#24 ::: Dan Boone ::: (view all by) ::: December 18, 2012, 08:44 PM:

PurpleGirl #5 wrote: "Every so often I am very tempted to answer one of these letters just for shits and giggles."

There is, or was, a whole community of people who do/did just that. Their specialty was reverse-scamming the scammers into taking humiliating photos of themselves, as facilitated by language barriers and cultural unfamiliarties. One URL that will probably make excellent gnome-food:

http://www.419eater.com/html/trophy_room.htm

#25 ::: Dan Boone fed some 419Eaters to the Gnomes, with predictable results ::: (view all by) ::: December 18, 2012, 08:45 PM:

Whoopsie. :(

#26 ::: Dave Harmon ::: (view all by) ::: December 18, 2012, 09:20 PM:

Jim, it's just predatory behavior, looking for an "easy kill": that is, the most vulnerable among us. Your (interesting) origin for the term "mark" amounts to the same thing with a cooperating pack.

But to steal a line from Teresa's quotefile, society is meant to be more forgiving than a state of nature. This sort of victimization is the antithesis of protecting our weak, and dammit, I want there to be something we can do about it. :-(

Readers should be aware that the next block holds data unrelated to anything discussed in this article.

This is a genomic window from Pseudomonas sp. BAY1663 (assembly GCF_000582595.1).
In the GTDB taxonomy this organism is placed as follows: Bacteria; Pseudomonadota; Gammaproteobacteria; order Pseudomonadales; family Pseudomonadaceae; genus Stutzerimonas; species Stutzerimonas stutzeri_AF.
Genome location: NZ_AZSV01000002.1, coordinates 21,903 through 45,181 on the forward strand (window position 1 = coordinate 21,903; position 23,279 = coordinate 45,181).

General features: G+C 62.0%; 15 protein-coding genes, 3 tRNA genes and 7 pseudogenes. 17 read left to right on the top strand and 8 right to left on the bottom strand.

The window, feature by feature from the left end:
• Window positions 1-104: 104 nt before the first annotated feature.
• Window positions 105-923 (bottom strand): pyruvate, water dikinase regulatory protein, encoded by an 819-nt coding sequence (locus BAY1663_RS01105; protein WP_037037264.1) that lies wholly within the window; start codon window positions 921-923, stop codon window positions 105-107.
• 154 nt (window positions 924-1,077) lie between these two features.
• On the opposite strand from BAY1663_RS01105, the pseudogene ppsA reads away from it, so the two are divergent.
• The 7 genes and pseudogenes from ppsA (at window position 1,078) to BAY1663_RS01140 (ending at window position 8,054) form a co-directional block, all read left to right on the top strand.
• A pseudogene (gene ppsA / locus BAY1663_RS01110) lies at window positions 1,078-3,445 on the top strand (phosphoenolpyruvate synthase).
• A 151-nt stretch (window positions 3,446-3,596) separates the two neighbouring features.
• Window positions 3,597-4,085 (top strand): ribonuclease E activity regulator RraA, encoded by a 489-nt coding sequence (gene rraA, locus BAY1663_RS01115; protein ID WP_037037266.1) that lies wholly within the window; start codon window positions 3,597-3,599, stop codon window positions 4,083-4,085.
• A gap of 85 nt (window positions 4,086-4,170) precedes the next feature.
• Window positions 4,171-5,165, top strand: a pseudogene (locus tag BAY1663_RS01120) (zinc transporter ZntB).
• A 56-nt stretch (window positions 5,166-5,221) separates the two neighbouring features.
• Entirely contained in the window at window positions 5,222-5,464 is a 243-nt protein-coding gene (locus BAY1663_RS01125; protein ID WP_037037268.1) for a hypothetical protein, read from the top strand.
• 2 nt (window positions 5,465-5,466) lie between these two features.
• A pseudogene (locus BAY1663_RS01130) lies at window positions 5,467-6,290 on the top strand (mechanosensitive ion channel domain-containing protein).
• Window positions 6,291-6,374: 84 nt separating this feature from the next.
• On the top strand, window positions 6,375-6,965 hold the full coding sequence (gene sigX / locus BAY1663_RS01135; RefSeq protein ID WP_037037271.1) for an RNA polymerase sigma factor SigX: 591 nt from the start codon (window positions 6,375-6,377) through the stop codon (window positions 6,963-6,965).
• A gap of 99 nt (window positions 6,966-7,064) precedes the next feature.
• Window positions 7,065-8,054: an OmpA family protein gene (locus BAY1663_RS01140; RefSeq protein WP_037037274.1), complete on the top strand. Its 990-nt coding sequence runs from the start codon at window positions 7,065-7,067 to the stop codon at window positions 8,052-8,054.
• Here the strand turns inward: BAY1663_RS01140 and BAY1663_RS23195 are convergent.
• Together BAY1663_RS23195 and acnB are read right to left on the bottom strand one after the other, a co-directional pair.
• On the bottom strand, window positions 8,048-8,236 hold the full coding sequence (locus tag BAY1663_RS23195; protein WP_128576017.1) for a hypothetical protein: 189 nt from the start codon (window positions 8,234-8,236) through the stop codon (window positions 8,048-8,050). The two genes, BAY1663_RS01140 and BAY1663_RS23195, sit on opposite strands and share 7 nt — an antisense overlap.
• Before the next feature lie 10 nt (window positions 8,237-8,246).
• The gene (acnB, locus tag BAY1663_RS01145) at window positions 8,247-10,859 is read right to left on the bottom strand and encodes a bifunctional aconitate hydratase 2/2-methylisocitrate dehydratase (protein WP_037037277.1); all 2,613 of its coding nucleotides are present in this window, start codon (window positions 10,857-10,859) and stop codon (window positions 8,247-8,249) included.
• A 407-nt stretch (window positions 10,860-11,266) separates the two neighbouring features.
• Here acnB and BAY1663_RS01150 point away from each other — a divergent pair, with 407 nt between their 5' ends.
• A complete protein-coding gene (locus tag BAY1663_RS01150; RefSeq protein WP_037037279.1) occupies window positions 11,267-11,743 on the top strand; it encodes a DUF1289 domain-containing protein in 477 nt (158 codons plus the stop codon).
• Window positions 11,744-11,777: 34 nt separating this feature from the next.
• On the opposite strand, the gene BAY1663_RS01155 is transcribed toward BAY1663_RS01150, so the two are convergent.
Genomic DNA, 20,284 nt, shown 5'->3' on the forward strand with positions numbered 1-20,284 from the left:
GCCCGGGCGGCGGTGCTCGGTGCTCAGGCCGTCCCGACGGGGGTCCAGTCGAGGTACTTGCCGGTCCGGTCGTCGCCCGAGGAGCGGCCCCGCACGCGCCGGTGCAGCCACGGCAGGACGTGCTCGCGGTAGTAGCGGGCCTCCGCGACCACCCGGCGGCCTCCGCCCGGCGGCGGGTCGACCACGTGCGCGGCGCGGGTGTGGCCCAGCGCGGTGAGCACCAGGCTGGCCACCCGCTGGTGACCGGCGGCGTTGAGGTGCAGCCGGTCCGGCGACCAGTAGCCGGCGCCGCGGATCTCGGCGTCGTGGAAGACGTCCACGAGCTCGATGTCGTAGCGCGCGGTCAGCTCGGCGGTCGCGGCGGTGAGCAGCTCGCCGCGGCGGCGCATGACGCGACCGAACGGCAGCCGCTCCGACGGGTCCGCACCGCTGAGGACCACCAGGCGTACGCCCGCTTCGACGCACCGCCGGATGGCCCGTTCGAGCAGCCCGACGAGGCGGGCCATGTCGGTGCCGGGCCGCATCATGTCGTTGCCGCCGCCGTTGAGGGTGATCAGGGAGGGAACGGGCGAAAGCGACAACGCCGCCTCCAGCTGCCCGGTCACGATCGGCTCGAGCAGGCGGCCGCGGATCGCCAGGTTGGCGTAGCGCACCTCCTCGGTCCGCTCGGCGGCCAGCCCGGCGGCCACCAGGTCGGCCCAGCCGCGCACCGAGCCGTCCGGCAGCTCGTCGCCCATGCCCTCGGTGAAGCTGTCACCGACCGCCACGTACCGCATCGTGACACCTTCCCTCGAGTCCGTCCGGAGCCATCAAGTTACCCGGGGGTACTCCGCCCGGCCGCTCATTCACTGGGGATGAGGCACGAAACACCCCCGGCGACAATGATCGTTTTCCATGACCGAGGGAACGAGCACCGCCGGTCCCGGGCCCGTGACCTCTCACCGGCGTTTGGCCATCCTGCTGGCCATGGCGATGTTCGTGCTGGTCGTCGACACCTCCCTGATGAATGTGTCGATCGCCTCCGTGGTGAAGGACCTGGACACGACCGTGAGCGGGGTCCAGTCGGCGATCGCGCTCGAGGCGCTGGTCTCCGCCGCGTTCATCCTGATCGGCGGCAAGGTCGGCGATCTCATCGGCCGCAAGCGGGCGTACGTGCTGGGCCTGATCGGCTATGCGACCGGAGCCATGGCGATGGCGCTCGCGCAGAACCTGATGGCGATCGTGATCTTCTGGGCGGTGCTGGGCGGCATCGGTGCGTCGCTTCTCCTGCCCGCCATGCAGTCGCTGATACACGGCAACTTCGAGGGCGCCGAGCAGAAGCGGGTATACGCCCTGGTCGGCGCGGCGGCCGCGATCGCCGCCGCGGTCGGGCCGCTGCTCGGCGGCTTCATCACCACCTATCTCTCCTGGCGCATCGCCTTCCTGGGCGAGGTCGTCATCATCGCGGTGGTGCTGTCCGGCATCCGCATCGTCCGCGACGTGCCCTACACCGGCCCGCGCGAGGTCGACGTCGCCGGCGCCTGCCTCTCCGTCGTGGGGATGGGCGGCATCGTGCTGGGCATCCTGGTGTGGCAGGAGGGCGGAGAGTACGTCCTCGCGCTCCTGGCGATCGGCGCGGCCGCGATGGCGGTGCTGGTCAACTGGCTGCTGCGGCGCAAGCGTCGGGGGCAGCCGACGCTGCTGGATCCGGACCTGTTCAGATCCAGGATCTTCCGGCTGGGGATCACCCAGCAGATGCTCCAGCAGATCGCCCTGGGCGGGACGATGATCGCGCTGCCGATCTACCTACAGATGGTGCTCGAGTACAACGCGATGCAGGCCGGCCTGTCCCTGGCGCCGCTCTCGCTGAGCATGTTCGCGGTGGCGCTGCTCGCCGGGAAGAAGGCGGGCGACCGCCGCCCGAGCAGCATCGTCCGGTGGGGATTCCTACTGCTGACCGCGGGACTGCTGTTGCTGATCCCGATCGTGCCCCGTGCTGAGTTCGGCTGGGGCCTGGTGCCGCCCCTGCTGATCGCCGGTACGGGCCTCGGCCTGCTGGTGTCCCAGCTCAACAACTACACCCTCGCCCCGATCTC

#28 ::: Jim Macdonald ::: (view all by) ::: December 18, 2012, 09:23 PM:

Dave, part of what I'm doing with this is putting up the full text of the spam so that anyone Googling on any of the key phrases will find it here, clearly labeled as a scam.

One of ML's areas of interest is fraud.

That's my small part of trying to protect folks. Knowledge, power, you know.

#29 ::: bryan ::: (view all by) ::: December 18, 2012, 09:56 PM:

"There are also people so completely honest themselves that they can't imagine someone lying."

I don't believe that.

#30 ::: Bill Stewart ::: (view all by) ::: December 18, 2012, 10:05 PM:

Dave Harmon@18, Jim isn't saying that the scammers are looking for somebody who's gullible because of some specific personality defect; they don't care about that unless it lets them roll a better story. This isn't about "gullible-with-negative-connotations", or victim-blaming, it's victim-choosing strategy about "will they believe our scam and send us money without us wasting too much of our time?"

Some Nigerian scams are intended to get some money in one transaction, such as getting bank account information so they can steal all the money. The bigger scams are intended to find a victim and keep deceiving them into sending more and more money. Because getting to the big payoff takes time, effort, and often multiple actors, they only want to do that much work if they have somebody who will believe their lies and not back out before sending the larger chunk of money at the end.